Rant: So you want help?
info at g-com.eu
Fri Nov 5 16:01:32 CET 2010
Am Freitag 05 November 2010, 15:13:38 schrieb Cristian Oneţ:
> On Fri, Nov 5, 2010 at 3:44 PM, Gilles Caulier <caulier.gilles at gmail.com>
> > 2010/11/5 Thomas Friedrichsmeier <thomas.friedrichsmeier at ruhr-uni-
> >> Hi,
> >> On Thursday 04 November 2010, Patrick Spendrin wrote:
> >>> KDE on Windows building/packaging works this way:
> >> ok, let's focus on creating a 4.5.x release. So far, it seems to me the
> >> greatest obstacles are:
> >> 1) Only few people really know what precisely needs to be done to create
> >> a release. Your sketch certainly helps understanding some of the major
> >> steps. But still, I for one simply wouldn't know where to start. So I'm
> >> hoping for very specifc instructions. Naturally, there will be problems
> >> of all sorts on the way, and you can hardly anticipate and document all
> >> of that. But in an ideal world, what would be the sequence of commands
> >> needed to create a release?
> >> 2) Creating a release is a daunting task, and it's hard to split up into
> >> more managable portions. Let's break this one up some more, into mostly
> >> independent problems:
> >> 2a) Packaging dependencies: Alright, I can see the pain involved. But
> >> are missing dependencies really still an issue for a 4.5.x release? If
> >> so, do you have a list (complete or not) of which ones in particular? I
> >> guess it should be possible to split up at least this point among
> >> several people, easily.
> > From digiKam viewpoint, the next 2.0.0 release will require OpenCV
> > library for face detection stuff.
> > On my Win7, it compile fine with TDM-GCC and MSVC2008. It's a libary
> > managed by Cmake. So it's easy to include as windows installer package
> >> 2b) I keep stumbling across the "multitude of compilers" issue. If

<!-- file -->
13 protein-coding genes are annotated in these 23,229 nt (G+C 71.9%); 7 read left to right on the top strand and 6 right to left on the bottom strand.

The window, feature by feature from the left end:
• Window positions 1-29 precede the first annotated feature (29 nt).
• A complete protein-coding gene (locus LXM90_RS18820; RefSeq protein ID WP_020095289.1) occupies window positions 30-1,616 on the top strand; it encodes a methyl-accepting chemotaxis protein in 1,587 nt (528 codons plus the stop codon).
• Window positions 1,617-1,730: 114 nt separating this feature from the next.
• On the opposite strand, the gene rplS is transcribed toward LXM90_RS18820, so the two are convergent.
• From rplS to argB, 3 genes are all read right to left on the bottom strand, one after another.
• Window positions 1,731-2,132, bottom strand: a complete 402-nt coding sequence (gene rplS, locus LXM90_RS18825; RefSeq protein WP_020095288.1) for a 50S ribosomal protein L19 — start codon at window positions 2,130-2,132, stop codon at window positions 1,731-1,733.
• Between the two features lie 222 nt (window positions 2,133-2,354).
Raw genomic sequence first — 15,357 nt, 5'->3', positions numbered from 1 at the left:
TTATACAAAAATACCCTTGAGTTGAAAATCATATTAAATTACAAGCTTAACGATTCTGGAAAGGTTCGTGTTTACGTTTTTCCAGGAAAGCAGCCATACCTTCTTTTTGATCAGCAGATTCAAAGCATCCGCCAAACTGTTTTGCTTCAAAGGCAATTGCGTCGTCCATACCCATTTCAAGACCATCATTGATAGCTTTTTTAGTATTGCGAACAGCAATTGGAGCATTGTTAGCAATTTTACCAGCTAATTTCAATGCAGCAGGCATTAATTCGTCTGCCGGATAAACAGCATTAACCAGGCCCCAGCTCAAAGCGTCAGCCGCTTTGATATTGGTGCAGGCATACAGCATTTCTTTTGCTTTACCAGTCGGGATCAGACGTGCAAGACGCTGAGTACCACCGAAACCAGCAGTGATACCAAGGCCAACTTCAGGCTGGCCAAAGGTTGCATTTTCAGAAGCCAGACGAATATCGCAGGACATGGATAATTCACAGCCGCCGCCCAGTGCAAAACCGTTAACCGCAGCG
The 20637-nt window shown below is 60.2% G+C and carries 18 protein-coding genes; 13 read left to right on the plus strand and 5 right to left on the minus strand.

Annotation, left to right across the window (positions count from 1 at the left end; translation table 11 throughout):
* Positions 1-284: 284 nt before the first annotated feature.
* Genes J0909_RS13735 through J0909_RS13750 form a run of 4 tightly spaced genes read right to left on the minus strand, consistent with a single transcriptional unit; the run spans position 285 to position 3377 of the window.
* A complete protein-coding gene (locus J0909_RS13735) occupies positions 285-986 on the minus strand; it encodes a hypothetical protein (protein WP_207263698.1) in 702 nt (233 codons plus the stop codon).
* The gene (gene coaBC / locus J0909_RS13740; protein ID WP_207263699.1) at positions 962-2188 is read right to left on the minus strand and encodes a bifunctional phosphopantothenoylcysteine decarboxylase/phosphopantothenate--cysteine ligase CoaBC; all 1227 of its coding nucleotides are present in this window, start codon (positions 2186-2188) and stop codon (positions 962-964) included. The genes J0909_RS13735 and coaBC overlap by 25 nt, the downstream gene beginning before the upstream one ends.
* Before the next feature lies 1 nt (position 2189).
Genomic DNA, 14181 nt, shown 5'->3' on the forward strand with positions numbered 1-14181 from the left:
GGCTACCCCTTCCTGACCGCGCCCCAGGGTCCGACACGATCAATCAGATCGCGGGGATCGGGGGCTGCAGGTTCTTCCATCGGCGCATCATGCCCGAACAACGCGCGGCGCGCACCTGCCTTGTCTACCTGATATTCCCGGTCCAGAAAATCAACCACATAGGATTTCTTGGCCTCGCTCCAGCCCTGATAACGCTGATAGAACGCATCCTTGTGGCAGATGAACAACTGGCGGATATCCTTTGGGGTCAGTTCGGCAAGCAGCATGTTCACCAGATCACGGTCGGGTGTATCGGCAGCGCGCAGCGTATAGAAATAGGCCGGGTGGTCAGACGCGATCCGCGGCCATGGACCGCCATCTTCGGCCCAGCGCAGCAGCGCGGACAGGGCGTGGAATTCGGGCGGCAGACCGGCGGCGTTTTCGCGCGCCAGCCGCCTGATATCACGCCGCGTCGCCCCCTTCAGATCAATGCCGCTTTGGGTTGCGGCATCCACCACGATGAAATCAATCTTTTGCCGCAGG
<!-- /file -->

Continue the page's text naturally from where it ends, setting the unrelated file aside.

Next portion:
> >> ressources are this limited, then trying to package for several
> >> compilers at once looks totally counter-productive to me at this point
> >> of time. I've stated before that I'm all for dropping everything except
> >> MinGW4-32bit from the installer, but I guess this idea won't be
> >> accepted (I'd still appreciate any direct feedback, though).
> > From a developer viewpoint, to have at least Mingw4-32 + MSVC is very
> > instructive. Some warnings/errors can be see with GCC, some others
> > with M$ compiler. both are complementary.
> > I never run digiKam & co using MSVC bin, for a simple reason : it
> > crash at start up due a binary uncompatibility between KDE4 packages
> > compiled with MSVC 2006 and digiKam compiled with MSVC2008
> > I always use GCC. All compile and run fine.
> > From an user viewpoint it's a very confuse situation. Why 2 compiler
> > packages version exist... Only one is enough.
> So the compiler choice could be hidden from the normal user but it
> should stay the way it is now from a developer's POV. Having different
> compilers go trough the code is really good thing.
> Cristian Onet
> Kde-windows mailing list
> Kde-windows at kde.org
IMHO the goal has to be one compiler. I know that the linux world is not ideal
but there is one compiler. Why split in ming and several flavours of MSVC like
Gilles wrote. More compilers == more possible errors. And i'm talking not
about a x86_64 release. Its only 32bit. That sounds a little bit nuts to me.
When i look at the compiling list i see different errors per compiler. This
means to me, that they hav to be fixed by different people in different places.
In an ideal world the project has enough ressources to handle this without
problem. This world we live in isn't ideal. Let's focus on one compiler and
build an automation structure. Maybe when the automation work and the
processes are proven a second ore third compler make sense.
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